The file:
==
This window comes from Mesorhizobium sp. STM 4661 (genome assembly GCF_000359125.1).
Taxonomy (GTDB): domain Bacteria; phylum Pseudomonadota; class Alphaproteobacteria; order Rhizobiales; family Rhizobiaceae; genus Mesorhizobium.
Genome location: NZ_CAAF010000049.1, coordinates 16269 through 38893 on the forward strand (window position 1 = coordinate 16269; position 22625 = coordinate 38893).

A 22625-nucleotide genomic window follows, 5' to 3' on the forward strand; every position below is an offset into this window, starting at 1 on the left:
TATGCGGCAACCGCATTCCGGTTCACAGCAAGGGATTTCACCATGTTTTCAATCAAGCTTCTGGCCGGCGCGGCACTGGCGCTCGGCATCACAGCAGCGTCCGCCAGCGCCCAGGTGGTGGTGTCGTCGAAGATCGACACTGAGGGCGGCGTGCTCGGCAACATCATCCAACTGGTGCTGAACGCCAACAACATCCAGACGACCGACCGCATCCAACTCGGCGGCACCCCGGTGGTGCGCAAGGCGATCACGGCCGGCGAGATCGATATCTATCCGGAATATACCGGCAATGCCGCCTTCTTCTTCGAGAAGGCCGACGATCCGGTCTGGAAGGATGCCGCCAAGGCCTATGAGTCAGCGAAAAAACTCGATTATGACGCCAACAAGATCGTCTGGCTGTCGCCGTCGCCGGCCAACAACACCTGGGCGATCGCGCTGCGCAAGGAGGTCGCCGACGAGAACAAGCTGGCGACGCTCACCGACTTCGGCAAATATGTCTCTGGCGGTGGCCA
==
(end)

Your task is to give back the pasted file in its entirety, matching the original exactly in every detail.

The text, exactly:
This window comes from Mesorhizobium sp. STM 4661 (genome assembly GCF_000359125.1).
Taxonomy (GTDB): domain Bacteria; phylum Pseudomonadota; class Alphaproteobacteria; order Rhizobiales; family Rhizobiaceae; genus Mesorhizobium.
Genome location: NZ_CAAF010000049.1, coordinates 16269 through 38893 on the forward strand (window position 1 = coordinate 16269; position 22625 = coordinate 38893).

A 22625-nucleotide genomic window follows, 5' to 3' on the forward strand; every position below is an offset into this window, starting at 1 on the left:
TATGCGGCAACCGCATTCCGGTTCACAGCAAGGGATTTCACCATGTTTTCAATCAAGCTTCTGGCCGGCGCGGCACTGGCGCTCGGCATCACAGCAGCGTCCGCCAGCGCCCAGGTGGTGGTGTCGTCGAAGATCGACACTGAGGGCGGCGTGCTCGGCAACATCATCCAACTGGTGCTGAACGCCAACAACATCCAGACGACCGACCGCATCCAACTCGGCGGCACCCCGGTGGTGCGCAAGGCGATCACGGCCGGCGAGATCGATATCTATCCGGAATATACCGGCAATGCCGCCTTCTTCTTCGAGAAGGCCGACGATCCGGTCTGGAAGGATGCCGCCAAGGCCTATGAGTCAGCGAAAAAACTCGATTATGACGCCAACAAGATCGTCTGGCTGTCGCCGTCGCCGGCCAACAACACCTGGGCGATCGCGCTGCGCAAGGAGGTCGCCGACGAGAACAAGCTGGCGACGCTCACCGACTTCGGCAAATATGTCTCTGGCGGTGGCCA